A fascinating classic account of Nietzsche's travels in Italy at the end of the nineteenth century, where he found inspiration for his major works
First published in 1929, Nietzsche in Italy has never been out of print in France but has never been translated into English until now.
Endlessly fascinating and highly readable, Nietzsche in Italy will enthrall anyone interested in Nietzsche's relationship with the country that enriched his soul more than any other.
For fifteen years, after his first visit to the country in 1876, Nietzsche was repeatedly and irresistibly drawn back to Italy's climate and lifestyle. It was there that he composed his most famous works, including Thus Spake Zarathustra and Ecce Homo.
This classic biography follows the troubled philosopher from Rome, to Florence, via Venice, Sorrento, Genoa, Sicily and finally to the tragic denouement in Turin, the city in which Nietzsche found a final measure of contentment before his irretrievable collapse.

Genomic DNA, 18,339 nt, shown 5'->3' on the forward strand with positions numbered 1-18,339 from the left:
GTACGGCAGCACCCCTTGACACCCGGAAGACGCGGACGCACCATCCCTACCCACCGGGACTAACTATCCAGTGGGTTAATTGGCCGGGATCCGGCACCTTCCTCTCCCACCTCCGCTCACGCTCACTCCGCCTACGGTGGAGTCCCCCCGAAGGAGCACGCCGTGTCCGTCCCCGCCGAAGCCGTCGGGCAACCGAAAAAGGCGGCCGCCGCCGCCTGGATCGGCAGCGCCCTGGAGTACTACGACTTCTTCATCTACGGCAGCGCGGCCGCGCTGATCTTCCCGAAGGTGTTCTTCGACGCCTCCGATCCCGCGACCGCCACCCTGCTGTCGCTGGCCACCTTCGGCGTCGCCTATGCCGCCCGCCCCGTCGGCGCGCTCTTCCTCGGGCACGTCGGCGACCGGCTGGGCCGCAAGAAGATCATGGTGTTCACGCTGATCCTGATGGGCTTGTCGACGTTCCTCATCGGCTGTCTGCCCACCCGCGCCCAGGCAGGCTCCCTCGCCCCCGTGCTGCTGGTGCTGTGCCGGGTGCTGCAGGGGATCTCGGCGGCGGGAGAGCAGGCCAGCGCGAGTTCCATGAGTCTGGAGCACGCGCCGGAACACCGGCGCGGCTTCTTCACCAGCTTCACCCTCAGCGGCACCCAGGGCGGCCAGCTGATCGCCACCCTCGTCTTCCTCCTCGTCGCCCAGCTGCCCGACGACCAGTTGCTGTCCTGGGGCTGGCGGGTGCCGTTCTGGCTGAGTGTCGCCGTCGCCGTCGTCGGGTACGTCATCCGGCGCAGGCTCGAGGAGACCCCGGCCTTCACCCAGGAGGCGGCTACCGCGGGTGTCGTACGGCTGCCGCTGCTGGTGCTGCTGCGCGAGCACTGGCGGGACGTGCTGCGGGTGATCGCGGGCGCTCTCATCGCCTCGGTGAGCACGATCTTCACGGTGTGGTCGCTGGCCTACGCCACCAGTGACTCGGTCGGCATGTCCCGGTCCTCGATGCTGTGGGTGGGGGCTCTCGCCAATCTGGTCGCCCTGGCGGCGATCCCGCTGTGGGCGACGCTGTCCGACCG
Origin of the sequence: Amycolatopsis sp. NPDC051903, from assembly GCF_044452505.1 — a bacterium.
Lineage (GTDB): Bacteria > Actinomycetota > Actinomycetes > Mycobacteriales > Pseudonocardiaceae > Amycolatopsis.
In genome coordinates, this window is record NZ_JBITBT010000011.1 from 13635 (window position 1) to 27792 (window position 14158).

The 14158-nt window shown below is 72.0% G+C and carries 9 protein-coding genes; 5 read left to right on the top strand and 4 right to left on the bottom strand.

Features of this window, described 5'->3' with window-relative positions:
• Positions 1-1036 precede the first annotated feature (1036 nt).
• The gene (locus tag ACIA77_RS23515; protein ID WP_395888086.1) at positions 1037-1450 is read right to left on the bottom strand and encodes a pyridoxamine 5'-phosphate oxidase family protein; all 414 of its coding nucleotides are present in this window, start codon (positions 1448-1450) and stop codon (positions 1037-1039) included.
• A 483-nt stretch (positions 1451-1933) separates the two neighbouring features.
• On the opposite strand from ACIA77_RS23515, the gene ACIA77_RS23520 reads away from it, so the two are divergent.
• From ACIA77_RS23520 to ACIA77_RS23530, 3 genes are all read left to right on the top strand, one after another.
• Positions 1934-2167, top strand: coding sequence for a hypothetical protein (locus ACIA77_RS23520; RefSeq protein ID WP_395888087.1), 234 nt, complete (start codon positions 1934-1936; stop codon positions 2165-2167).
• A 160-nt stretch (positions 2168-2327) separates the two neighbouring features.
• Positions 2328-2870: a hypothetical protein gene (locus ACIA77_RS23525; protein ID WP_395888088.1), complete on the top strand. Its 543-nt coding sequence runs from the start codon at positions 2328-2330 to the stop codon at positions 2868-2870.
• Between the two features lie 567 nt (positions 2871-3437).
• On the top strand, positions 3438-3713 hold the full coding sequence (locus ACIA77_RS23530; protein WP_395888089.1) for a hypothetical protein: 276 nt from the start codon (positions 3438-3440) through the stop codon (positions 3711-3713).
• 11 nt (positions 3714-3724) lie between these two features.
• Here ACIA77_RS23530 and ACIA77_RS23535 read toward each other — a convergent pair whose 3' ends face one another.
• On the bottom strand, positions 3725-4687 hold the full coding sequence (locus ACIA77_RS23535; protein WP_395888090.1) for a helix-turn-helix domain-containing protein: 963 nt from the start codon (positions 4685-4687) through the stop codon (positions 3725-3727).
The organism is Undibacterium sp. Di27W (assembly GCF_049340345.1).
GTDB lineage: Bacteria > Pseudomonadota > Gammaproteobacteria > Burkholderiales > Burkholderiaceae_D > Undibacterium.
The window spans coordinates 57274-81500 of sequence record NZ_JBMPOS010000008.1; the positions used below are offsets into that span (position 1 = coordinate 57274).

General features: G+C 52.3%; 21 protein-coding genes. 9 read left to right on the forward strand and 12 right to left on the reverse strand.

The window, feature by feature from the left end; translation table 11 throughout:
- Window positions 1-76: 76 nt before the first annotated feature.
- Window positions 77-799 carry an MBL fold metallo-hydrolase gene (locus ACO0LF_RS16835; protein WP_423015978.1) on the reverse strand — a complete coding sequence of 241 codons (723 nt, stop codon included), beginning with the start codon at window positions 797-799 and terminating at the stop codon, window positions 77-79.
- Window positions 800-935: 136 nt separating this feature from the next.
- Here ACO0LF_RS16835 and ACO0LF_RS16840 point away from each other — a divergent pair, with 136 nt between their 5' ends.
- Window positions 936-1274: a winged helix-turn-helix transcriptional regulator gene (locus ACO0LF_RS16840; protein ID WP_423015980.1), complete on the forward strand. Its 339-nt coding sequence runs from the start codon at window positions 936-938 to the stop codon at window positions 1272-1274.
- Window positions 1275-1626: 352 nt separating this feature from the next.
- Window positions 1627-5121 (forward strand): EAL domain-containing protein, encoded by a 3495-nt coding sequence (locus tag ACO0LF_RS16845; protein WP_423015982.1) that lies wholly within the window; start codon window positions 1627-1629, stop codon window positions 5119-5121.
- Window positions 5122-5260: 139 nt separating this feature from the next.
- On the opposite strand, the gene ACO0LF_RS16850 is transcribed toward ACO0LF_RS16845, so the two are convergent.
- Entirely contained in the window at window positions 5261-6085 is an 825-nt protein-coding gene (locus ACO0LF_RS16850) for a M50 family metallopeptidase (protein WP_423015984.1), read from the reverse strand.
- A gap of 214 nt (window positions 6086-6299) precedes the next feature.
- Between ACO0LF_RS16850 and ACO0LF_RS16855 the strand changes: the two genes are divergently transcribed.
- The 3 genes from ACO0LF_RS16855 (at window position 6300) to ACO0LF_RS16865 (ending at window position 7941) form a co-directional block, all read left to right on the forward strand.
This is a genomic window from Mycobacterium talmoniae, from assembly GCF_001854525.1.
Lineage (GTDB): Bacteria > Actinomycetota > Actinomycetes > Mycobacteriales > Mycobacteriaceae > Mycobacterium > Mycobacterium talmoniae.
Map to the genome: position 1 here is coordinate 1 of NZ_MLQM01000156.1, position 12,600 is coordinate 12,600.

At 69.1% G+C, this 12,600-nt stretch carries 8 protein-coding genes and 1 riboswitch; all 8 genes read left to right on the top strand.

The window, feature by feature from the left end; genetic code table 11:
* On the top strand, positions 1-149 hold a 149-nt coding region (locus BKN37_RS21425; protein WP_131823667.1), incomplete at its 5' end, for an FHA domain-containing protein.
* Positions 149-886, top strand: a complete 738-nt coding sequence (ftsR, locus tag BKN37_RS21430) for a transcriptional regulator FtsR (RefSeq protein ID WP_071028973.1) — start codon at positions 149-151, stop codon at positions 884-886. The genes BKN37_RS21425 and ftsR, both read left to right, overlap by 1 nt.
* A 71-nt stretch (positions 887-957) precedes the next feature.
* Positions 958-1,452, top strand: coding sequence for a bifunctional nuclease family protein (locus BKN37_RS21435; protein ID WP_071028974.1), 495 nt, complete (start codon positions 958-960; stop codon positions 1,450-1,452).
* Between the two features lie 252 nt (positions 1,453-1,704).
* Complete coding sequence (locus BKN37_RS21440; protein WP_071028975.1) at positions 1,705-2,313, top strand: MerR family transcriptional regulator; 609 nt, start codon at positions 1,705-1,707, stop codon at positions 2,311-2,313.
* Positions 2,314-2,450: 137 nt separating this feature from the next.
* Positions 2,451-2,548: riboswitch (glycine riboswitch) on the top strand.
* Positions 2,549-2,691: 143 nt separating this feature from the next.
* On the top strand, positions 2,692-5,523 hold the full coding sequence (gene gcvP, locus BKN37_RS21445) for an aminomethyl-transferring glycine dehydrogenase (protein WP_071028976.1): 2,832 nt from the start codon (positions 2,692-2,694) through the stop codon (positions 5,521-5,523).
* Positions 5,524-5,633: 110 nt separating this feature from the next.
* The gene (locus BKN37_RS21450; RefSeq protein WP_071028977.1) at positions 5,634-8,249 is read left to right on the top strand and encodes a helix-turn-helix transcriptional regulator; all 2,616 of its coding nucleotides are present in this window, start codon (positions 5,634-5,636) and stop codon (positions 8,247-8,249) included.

About the Author
Born in Berlin in 1881 to a Prussian aristocratic family, Guy de Pourtalès studied literature at the Sorbonne, married a Frenchwoman, and became a French citizen before fighting on the French side during the First World War. After the war, Pourtalès developed tuberculosis, and while convalescing wrote a series of popular novels and biographies, forming rich and lasting contacts with luminaries in the French literary community, including Paul Valéry and André Gide, as well as pro-French German language writers and poets such as Zweig and Rainer Maria Rilke. Nietzsche in Italy was first published in 1929; it has never been out of print in France but has never been translated into English until now. Pourtalès finally succumbed to his illness in 1941. Will Stone is a poet, essayist and literary translator. His translations for Pushkin Press include a series of titles by Stefan Zweig: Montaigne, Messages from a Lost World, Encounters and Destinies, and The Art of the City by Georg Simmel. His essays, reviews and poems have appeared in a range of publications including the TLS, the London Magazine, and the Spectator.
“The essay-form allows Pourtalès a type of rhetorical flourish you wouldn’t expect in a traditional biography [as he] describes Nietzsche’s increasingly iconoclastic thought process, expressed throughout the 1880s in such explosive books as “Thus Spoke Zarathustra,” “Beyond Good and Evil” and “On the Genealogy of Morality.” --Wall Street Journal